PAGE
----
While items such as the AOptix Stratus and SatSleeve help add extra features to smartphones, what about those still stuck with a regular cell phone? Israel-based VascoDe has created a platform that enables any cell phone to use advanced web applications such as Facebook, Twitter and Skype.
The system uses a client-less mobile interaction (CMI) platform – which means that user’s don’t have to install software or hardware onto their handset. Instead, the company has created pared-down versions of social media services that enable cell phone users to interact with them. The CMIs present users with a simple text-based listed menu – for example, launching the Facebook CMI will offer a choice of viewing the news feed, posting a status update, viewing a friend’s page or checking their notifications. Each menu item has a number next to it, and users press the corresponding button on their phone to interact with the site. Information is sent via Unstructured Supplementary Service Data, a system similar to SMS, meaning that no web connection or data plan is necessary. VascoDe has so far created cell phone apps for Facebook, Twitter, Gmail, Wikipedia, online payments and even video service Skype.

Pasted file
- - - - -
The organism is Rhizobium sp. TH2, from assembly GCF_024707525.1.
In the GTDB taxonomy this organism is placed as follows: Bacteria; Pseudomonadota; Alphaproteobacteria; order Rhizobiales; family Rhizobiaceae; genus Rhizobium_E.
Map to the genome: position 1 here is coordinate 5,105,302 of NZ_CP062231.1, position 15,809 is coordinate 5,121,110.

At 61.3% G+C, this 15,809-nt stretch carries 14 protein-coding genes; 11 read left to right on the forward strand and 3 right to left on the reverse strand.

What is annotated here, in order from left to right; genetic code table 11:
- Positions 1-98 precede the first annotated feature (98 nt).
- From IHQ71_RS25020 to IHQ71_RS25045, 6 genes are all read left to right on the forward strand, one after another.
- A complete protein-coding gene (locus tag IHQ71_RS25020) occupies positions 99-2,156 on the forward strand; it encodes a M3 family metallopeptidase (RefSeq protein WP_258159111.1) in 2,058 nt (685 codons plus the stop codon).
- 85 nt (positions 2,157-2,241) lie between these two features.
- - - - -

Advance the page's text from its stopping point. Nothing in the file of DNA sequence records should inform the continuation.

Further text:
If the organizers of the OppiKoppi music festival in South Africa have proven that delivering beer by drones is a workable idea, could restaurants use the devices to send food to diners’ tables? The UK’s YO! Sushi has developed the iTray, a flying robot that is able to do just that.
Using a wifi-enabled Drone quadrocopter that is remotely controlled with an iPad, customers at the sushi chain’s Soho branch in London can experience the high-tech waiter service when they order one of the new YO! Burgers. The meals are placed on a tray, which is then loaded onto the drone and directed to the diner’s table using the on-board camera. The device can travel at speeds of up to 25 miles per hour and a distance of 50 yards, and is able to deliver food faster than a typical waiter.
Platforms such as Visual SyncAR and SonicNotify have already attempted to offer more to TV viewers through interactive channels. Now @SummerBreak is the first reality series that is broadcast solely on social media feeds, enabling followers to interact with the characters.